“Oh great. So what’s number three?”

Kirk turned to us; with wide glassy eyes and a pursed lip grin, he said, “The Bulls.”

Buzzing wood.

Adventure gear.

Exploring the farm.

Kirk’s partner in crime, Scooter pup.

After hopping the electric fence with surprising agility, we high tailed it across the pasture. In a hunkered down sprint and fighting the urge to laugh, we did our best to mimic mission impossible. However, the mood changed quickly as we crested the top of the field.

There, standing right in front of us, was a full grown bull. The three us of halted immediately. Moonlight sparkled off of the bull’s jet-black eyes. We were frozen, waiting on a cue from Kirk. The bull snorted and stomped it’s hoof against the frozen dirt.

Kirk calmy whispered, “Hike’s over guys. Back. Away. As slowly. As possible.” The bull snorted and stomped again. “Okay, run.”

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Rumbling Bald Climbing

December 2016

Rumbling Bald Climbing

Rumbling Bald climbing

“Jackson! Hey man, where the hell is the parking lot for this place?” I had passed Lake Lure 30 min earlier.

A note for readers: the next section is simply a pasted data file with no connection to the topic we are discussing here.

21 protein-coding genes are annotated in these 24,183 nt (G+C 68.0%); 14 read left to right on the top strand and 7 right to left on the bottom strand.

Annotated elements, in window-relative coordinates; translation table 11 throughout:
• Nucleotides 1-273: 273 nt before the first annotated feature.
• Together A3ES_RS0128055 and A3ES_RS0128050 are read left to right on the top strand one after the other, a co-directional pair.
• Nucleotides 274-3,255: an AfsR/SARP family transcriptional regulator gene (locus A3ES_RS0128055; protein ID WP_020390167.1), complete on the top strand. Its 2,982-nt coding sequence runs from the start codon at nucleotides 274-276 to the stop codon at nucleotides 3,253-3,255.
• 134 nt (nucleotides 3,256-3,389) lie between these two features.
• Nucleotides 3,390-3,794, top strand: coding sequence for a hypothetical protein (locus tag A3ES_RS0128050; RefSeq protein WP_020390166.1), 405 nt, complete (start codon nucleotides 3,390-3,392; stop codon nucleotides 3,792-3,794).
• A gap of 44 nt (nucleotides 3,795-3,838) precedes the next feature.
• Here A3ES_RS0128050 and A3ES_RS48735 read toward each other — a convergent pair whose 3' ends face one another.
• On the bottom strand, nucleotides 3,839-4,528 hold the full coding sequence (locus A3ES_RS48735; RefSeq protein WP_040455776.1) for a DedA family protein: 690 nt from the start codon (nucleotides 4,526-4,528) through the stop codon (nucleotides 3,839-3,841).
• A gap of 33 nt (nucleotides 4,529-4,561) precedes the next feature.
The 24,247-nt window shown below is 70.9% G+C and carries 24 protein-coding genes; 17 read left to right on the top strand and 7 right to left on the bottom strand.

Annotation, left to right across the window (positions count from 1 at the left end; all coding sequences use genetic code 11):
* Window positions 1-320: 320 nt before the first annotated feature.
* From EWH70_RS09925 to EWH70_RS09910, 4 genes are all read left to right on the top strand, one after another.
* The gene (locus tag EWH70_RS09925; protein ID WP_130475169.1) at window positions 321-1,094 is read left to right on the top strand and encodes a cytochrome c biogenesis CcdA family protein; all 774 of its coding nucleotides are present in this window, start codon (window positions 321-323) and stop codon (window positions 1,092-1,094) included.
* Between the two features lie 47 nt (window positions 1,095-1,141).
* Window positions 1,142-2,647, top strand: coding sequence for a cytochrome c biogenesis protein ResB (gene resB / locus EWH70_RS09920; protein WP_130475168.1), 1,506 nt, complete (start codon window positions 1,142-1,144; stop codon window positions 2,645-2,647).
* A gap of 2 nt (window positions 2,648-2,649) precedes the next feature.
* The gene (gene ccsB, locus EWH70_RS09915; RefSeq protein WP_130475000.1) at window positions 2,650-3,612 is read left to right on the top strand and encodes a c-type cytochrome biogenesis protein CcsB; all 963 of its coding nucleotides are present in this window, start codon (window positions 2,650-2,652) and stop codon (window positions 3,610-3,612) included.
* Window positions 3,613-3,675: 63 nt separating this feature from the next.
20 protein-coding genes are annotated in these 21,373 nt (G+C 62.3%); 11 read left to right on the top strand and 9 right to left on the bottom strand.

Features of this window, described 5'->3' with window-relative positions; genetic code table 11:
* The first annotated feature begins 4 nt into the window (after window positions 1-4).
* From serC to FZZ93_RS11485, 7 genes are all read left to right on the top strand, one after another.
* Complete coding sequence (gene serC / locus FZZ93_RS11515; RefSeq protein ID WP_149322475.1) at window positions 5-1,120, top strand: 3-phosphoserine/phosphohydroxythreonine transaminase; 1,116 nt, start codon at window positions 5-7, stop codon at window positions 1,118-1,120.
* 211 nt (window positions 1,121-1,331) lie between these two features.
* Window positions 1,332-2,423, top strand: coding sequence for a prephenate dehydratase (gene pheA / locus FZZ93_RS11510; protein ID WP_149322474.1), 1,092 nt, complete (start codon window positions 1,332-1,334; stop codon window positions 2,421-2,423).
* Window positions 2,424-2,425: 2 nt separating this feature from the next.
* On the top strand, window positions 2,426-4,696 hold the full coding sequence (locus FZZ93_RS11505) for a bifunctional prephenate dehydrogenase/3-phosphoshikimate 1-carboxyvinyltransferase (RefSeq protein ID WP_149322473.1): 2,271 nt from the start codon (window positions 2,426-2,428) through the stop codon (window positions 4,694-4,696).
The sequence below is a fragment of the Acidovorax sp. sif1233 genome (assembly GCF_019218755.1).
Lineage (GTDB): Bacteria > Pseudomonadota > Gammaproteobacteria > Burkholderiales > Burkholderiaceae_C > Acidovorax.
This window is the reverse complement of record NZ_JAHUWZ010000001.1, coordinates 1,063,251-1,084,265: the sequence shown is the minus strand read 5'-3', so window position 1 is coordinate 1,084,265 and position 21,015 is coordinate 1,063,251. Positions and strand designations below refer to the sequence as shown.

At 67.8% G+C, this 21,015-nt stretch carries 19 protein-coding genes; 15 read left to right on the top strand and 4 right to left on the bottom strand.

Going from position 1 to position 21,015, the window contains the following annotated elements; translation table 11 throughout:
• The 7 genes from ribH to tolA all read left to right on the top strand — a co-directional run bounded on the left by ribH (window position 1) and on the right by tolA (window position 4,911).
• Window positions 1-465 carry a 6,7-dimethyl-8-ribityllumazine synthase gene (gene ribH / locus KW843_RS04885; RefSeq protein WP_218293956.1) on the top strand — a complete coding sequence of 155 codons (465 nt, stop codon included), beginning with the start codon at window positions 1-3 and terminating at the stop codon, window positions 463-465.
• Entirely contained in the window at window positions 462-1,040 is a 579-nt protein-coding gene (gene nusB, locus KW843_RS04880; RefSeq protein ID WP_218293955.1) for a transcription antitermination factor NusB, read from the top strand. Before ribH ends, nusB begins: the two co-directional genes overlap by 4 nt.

“You… ju.. gott.. on.. mountain.. parkin.. ot.” broken chatter; my service was shit down in the valley.

I busted a u-turn and headed back up the winding road. Ah ha, it was on the right (clearly labeled). I had missed it the first time due to a chicken match with a mail truck. Rumbling Bald was open again for the first time since the wildfires in October.

rumbling bald climbing

Grabbed my camera, pack, and jacket; we were meeting at the boulder field. To my surprise, the burn hadn’t done nearly the damage I was expecting. The brush was charred but the canopy seemed to have made it through unscathed.

rumbling bald climbing

By the time I reached the boulders I was down to my t-shirt and sweating profusely.

“YE, YE!!” I heard Jackson holler from the rock face.

Up at the climb site Danny asked, “So where do you guys want to go today?”